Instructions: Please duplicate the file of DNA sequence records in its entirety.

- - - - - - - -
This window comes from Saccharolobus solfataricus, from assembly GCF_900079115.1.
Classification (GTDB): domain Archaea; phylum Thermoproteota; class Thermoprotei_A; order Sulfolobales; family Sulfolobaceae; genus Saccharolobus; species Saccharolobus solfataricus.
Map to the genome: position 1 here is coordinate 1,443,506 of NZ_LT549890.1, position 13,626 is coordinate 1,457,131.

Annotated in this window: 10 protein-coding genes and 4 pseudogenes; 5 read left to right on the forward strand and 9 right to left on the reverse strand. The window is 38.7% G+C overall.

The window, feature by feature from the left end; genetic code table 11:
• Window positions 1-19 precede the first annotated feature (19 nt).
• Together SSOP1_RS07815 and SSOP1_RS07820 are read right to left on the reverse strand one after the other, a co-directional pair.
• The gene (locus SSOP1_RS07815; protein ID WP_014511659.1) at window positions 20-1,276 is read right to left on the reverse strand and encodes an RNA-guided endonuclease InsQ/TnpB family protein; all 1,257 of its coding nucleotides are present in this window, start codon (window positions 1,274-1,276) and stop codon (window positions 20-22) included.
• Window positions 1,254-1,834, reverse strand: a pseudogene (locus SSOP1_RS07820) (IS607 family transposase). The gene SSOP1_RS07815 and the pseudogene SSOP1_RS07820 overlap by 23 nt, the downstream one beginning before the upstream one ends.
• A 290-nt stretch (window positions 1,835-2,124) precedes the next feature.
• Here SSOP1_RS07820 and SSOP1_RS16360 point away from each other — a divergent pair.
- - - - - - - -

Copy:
This window comes from Saccharolobus solfataricus, from assembly GCF_900079115.1.
Classification (GTDB): domain Archaea; phylum Thermoproteota; class Thermoprotei_A; order Sulfolobales; family Sulfolobaceae; genus Saccharolobus; species Saccharolobus solfataricus.
Map to the genome: position 1 here is coordinate 1,443,506 of NZ_LT549890.1, position 13,626 is coordinate 1,457,131.

Annotated in this window: 10 protein-coding genes and 4 pseudogenes; 5 read left to right on the forward strand and 9 right to left on the reverse strand. The window is 38.7% G+C overall.

The window, feature by feature from the left end; genetic code table 11:
• Window positions 1-19 precede the first annotated feature (19 nt).
• Together SSOP1_RS07815 and SSOP1_RS07820 are read right to left on the reverse strand one after the other, a co-directional pair.
• The gene (locus SSOP1_RS07815; protein ID WP_014511659.1) at window positions 20-1,276 is read right to left on the reverse strand and encodes an RNA-guided endonuclease InsQ/TnpB family protein; all 1,257 of its coding nucleotides are present in this window, start codon (window positions 1,274-1,276) and stop codon (window positions 20-22) included.
• Window positions 1,254-1,834, reverse strand: a pseudogene (locus SSOP1_RS07820) (IS607 family transposase). The gene SSOP1_RS07815 and the pseudogene SSOP1_RS07820 overlap by 23 nt, the downstream one beginning before the upstream one ends.
• A 290-nt stretch (window positions 1,835-2,124) precedes the next feature.
• Here SSOP1_RS07820 and SSOP1_RS16360 point away from each other — a divergent pair.